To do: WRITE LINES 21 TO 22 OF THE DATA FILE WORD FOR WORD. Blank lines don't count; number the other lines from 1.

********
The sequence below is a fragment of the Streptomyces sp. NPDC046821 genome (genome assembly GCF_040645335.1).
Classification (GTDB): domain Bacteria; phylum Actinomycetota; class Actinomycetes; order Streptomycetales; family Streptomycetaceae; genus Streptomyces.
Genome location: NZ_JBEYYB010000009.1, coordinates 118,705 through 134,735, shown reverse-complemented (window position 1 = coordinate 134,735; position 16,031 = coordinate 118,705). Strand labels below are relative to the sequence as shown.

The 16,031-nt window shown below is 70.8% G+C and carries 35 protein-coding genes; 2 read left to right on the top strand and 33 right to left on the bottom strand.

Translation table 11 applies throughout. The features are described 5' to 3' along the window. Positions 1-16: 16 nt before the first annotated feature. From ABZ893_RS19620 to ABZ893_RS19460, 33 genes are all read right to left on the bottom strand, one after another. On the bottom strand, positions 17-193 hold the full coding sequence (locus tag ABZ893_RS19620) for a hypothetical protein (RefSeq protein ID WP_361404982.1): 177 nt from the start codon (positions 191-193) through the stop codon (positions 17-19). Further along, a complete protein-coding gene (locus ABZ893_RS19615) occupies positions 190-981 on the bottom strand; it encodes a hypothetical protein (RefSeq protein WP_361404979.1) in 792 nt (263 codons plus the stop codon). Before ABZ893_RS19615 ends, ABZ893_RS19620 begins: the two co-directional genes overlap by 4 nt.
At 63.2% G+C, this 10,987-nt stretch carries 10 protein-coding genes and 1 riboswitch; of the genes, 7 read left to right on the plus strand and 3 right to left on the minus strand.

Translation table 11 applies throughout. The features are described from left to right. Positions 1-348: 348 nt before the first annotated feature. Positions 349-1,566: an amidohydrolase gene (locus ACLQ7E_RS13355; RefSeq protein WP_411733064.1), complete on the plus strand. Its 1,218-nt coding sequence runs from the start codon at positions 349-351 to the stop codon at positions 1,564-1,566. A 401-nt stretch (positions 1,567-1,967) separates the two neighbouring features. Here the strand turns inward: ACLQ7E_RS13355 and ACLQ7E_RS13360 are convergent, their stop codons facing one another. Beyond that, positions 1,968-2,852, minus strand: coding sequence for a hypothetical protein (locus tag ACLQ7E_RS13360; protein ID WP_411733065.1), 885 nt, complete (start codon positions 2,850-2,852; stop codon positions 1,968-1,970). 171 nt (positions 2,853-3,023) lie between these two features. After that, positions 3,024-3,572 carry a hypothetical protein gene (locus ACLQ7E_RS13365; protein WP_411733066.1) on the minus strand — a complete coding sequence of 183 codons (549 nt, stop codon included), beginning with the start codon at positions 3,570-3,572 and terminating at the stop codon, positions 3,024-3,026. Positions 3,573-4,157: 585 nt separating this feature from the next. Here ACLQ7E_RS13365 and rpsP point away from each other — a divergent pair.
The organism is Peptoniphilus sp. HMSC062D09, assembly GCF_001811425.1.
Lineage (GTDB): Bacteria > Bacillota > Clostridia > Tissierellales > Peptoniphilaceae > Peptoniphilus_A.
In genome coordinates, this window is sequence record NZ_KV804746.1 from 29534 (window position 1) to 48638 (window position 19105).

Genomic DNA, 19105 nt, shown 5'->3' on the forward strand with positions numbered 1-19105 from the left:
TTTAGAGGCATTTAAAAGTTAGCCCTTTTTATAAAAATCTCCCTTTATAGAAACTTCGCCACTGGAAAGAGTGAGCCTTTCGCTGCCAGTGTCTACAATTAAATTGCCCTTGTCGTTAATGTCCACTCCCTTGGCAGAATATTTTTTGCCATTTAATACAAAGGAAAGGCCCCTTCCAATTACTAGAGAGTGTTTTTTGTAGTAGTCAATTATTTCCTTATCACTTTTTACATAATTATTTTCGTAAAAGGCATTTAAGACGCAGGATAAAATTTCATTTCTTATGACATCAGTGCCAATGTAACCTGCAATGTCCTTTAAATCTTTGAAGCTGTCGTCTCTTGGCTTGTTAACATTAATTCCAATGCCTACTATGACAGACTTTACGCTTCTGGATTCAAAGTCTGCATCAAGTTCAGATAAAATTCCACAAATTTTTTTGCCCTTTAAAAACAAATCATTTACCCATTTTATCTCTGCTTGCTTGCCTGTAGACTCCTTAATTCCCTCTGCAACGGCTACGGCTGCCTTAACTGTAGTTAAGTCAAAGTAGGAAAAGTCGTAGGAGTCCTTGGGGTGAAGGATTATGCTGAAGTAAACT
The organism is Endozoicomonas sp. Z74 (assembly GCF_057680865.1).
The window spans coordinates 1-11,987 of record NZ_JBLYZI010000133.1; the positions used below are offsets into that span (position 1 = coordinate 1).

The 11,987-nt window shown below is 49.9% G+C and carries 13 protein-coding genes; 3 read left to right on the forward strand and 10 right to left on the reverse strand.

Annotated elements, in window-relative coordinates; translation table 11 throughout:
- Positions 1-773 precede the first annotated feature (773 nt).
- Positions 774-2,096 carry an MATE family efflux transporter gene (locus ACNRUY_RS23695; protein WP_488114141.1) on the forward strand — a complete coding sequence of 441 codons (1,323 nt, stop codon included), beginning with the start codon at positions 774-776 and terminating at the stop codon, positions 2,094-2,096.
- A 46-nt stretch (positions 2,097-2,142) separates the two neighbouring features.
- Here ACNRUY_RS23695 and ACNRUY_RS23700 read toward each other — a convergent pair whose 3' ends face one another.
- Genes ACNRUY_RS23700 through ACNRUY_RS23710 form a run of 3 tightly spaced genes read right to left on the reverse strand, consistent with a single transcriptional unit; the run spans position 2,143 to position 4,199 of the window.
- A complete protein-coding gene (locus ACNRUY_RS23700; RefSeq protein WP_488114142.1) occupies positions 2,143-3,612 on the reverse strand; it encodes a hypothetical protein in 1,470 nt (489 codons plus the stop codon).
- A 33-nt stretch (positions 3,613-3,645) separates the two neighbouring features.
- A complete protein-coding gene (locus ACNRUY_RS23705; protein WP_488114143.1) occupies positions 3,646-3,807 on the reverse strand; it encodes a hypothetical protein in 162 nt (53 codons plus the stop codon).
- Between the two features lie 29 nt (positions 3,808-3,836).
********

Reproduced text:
- Genes ACNRUY_RS23700 through ACNRUY_RS23710 form a run of 3 tightly spaced genes read right to left on the reverse strand, consistent with a single transcriptional unit; the run spans position 2,143 to position 4,199 of the window.
- A complete protein-coding gene (locus ACNRUY_RS23700; RefSeq protein WP_488114142.1) occupies positions 2,143-3,612 on the reverse strand; it encodes a hypothetical protein in 1,470 nt (489 codons plus the stop codon).